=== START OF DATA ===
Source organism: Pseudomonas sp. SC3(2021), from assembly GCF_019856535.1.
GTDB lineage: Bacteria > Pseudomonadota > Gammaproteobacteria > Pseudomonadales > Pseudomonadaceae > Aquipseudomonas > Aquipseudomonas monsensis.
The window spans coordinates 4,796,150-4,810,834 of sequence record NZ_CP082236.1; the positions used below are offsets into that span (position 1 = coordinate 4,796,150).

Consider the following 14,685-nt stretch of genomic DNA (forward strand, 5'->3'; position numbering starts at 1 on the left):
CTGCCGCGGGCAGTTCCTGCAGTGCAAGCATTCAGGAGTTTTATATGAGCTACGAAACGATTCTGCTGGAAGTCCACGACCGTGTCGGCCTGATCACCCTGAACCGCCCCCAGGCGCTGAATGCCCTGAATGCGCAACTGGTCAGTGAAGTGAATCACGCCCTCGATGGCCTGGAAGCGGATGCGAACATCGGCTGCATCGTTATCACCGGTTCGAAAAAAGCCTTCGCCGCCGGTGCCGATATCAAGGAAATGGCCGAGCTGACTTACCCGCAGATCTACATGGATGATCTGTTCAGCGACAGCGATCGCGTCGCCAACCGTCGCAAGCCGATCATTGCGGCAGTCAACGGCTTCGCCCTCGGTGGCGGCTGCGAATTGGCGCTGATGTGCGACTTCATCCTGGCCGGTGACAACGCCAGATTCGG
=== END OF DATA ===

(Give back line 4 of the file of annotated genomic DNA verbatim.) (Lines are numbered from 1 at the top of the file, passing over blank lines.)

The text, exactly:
Consider the following 14,685-nt stretch of genomic DNA (forward strand, 5'->3'; position numbering starts at 1 on the left):